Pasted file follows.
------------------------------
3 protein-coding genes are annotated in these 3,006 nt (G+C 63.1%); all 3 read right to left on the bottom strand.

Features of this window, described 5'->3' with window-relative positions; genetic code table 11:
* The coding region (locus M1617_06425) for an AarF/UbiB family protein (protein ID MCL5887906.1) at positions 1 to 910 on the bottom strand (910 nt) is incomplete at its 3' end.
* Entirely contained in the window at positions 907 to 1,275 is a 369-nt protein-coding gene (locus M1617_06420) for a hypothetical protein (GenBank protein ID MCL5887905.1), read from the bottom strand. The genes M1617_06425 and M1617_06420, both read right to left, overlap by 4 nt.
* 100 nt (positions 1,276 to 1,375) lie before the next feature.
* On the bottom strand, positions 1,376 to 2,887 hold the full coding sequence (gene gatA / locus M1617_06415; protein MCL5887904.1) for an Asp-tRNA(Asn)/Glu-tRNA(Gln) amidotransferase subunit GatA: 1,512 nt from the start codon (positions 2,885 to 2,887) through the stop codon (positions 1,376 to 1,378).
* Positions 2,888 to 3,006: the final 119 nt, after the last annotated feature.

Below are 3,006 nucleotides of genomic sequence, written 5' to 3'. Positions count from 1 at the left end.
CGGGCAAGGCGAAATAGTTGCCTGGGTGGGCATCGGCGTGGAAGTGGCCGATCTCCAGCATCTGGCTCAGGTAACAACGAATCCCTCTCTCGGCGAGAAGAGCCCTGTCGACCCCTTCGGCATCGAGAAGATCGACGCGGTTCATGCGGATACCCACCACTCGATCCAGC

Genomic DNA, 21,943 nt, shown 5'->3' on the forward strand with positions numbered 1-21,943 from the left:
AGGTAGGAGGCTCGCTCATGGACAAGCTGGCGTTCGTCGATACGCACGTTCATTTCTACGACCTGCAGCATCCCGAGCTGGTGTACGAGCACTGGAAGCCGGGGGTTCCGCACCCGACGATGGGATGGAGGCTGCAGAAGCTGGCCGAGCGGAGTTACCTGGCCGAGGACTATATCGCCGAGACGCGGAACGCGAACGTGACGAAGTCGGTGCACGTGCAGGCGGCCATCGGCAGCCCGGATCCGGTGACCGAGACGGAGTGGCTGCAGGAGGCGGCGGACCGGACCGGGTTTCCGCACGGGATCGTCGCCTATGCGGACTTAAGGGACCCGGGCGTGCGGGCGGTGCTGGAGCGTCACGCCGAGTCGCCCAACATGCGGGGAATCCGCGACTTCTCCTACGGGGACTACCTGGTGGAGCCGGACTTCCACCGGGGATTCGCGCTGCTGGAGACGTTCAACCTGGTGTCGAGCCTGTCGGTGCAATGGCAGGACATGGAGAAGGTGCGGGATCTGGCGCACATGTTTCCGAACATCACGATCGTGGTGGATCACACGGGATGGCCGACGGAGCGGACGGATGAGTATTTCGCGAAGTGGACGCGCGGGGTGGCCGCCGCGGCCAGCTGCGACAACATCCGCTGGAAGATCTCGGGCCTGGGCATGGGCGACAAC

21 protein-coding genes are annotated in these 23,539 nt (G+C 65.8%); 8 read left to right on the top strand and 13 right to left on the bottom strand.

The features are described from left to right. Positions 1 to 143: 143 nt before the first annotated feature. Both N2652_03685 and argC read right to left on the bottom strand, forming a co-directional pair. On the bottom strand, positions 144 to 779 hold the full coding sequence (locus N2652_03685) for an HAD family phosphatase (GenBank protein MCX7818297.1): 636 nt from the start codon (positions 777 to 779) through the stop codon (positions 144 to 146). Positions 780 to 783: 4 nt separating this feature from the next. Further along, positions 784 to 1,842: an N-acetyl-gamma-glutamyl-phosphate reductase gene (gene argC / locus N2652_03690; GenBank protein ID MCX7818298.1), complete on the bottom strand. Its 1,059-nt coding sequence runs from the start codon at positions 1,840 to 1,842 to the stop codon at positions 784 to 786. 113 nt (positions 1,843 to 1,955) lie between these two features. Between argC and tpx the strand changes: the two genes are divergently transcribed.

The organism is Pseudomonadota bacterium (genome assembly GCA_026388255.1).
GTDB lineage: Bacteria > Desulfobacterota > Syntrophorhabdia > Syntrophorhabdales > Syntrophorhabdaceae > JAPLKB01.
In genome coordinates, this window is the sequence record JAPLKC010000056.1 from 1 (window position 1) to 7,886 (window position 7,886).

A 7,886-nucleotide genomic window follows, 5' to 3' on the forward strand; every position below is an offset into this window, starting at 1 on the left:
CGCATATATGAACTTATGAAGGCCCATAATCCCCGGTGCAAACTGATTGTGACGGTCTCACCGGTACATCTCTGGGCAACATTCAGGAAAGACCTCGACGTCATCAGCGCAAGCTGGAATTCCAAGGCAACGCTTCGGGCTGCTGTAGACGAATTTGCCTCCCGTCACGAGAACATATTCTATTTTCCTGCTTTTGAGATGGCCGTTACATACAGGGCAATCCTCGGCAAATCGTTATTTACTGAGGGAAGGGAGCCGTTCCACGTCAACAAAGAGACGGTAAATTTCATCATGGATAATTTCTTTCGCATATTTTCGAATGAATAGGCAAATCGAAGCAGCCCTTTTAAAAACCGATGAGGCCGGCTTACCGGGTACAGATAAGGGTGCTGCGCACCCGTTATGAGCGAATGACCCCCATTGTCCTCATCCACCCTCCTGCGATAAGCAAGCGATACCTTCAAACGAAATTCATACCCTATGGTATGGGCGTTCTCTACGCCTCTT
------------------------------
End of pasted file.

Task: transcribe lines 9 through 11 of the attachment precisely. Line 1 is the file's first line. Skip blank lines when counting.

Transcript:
CGGGCAAGGCGAAATAGTTGCCTGGGTGGGCATCGGCGTGGAAGTGGCCGATCTCCAGCATCTGGCTCAGGTAACAACGAATCCCTCTCTCGGCGAGAAGAGCCCTGTCGACCCCTTCGGCATCGAGAAGATCGACGCGGTTCATGCGGATACCCACCACTCGATCCAGC

Genomic DNA, 21,943 nt, shown 5'->3' on the forward strand with positions numbered 1-21,943 from the left:
AGGTAGGAGGCTCGCTCATGGACAAGCTGGCGTTCGTCGATACGCACGTTCATTTCTACGACCTGCAGCATCCCGAGCTGGTGTACGAGCACTGGAAGCCGGGGGTTCCGCACCCGACGATGGGATGGAGGCTGCAGAAGCTGGCCGAGCGGAGTTACCTGGCCGAGGACTATATCGCCGAGACGCGGAACGCGAACGTGACGAAGTCGGTGCACGTGCAGGCGGCCATCGGCAGCCCGGATCCGGTGACCGAGACGGAGTGGCTGCAGGAGGCGGCGGACCGGACCGGGTTTCCGCACGGGATCGTCGCCTATGCGGACTTAAGGGACCCGGGCGTGCGGGCGGTGCTGGAGCGTCACGCCGAGTCGCCCAACATGCGGGGAATCCGCGACTTCTCCTACGGGGACTACCTGGTGGAGCCGGACTTCCACCGGGGATTCGCGCTGCTGGAGACGTTCAACCTGGTGTCGAGCCTGTCGGTGCAATGGCAGGACATGGAGAAGGTGCGGGATCTGGCGCACATGTTTCCGAACATCACGATCGTGGTGGATCACACGGGATGGCCGACGGAGCGGACGGATGAGTATTTCGCGAAGTGGACGCGCGGGGTGGCCGCCGCGGCCAGCTGCGACAACATCCGCTGGAAGATCTCGGGCCTGGGCATGGGCGACAAC